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The numbers of the state animal of Rajasthan, India are dwindling and not only due to disease but also because they are being slaughtered and smuggled. Once the pride of the state, camels are suffering a terrible fate at the hands of humans as locals change their ways of trade. Here’s the sad truth about the declining camel population in Rajasthan.
Rajasthan is one of the most tourist-heavy states in India, and when many people think of the state, they think of a barren desert with a string of camels walking through the endless landscape. Indeed, camels have been Rajasthan’s star animal for a long time; however, the state has failed to protect its star breed. In fact, camels could end up becoming an “endangered species” on the International Union for Conservation of Nature (IUCN) Red List.
Livestock census by the Indian government indicates that the camel population dropped about 26% in 2003. Between 2007 and 2012, there was a decline of approximately 23%! In 2016, the government passed the Prohibition of Slaughter and Regulation of Temporary Migration or Export Act with the hopes of taking a significant step towards saving its unprotected animal population. However, there has hardly been any change since, and how to save the camels still remains a dilemma.
There are several reasons for the declining population of camels, and smuggling is a significant one. There is a huge demand for camel meat in Bangladesh and other countries. They are gathered up in Rajasthan, 15–20 in a truck so that they don’t have space to move, and taken to places such as Harishchandrapur and Ratua in West Bengal or Churu and Hanumangarh in Haryana. Sometimes, they are badly injured by the time they reach the borders.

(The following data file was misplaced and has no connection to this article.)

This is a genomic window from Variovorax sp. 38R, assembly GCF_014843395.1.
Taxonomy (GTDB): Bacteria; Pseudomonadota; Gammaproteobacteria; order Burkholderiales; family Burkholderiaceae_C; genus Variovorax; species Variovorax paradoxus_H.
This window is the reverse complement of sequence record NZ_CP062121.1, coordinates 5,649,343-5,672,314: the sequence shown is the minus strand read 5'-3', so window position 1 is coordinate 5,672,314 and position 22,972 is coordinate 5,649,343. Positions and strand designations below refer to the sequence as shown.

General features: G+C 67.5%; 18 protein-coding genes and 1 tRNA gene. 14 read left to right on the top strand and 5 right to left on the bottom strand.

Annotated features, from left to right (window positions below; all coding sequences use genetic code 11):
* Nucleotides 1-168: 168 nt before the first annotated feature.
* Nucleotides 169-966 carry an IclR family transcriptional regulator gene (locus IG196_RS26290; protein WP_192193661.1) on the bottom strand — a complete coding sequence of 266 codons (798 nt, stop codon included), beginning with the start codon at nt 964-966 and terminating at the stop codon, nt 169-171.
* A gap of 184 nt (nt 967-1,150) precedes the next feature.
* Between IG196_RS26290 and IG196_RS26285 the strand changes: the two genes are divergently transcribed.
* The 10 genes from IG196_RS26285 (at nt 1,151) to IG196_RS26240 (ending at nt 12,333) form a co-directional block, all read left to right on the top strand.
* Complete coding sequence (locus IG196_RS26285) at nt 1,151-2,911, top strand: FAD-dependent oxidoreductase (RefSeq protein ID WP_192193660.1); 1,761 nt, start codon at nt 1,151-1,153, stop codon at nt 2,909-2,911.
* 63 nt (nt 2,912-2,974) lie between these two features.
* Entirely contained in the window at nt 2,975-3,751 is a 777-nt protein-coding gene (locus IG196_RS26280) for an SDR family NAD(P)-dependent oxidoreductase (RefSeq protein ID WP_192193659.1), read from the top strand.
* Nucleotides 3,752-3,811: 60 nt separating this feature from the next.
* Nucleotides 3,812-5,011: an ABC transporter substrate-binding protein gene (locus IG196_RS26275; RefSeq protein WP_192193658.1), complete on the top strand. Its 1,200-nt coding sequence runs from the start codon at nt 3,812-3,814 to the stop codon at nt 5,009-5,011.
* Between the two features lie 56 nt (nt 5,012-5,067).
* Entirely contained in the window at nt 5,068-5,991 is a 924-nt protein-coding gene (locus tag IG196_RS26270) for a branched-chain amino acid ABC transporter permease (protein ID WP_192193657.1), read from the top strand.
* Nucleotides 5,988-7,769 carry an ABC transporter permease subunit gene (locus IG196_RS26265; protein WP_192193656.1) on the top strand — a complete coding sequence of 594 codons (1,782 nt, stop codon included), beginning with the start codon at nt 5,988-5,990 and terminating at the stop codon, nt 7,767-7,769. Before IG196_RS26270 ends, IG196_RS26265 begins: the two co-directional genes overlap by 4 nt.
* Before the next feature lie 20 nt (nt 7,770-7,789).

Raikas, a community of people known for breeding camels for generations, are now smuggling out their camels because they can’t afford to feed them. Grazing land has sharply declined in Rajasthan, and it takes a considerable amount to keep them fit.
Many camels have succumbed to diseases as well, the most common being trypanosomiasis, a sickness that leads to stillbirth and dystocia.
Slaughtering is also one of the reasons that the camel population is decreasing. They are illegally killed for leather. Prabhulal Saini, Rajasthan’s Agriculture Minister, told DNA, “Banning its slaughter would be a big challenge as, for the past 150 years, it has been a tradition to slaughter camels on the occasion of Id-ul-Zuha.”
And while in the past camels were mainly used for transportation, today, that is not so much the case.
The condition is not as dismal for camels in other countries, though. In Pakistan, the number of camels has risen to about one million. The USA, Australia and the Gulf states are investing their money in breeding and maintaining camels because its milk is much more valuable in terms of nutrition than that of cows or buffalo.
While India’s camel population declined rapidly between 1992 to 2012, the global camel population was on the rise, so why can’t India take care of its camels? Is it mainly because people have fewer reasons to be dependent on the desert ungulate? India should follow the example of other countries that are doing much better in keeping their camels alive and healthy, realizing that camels are still an important animal. Their milk and wool can be a boon to India’s trade if necessary steps are taken.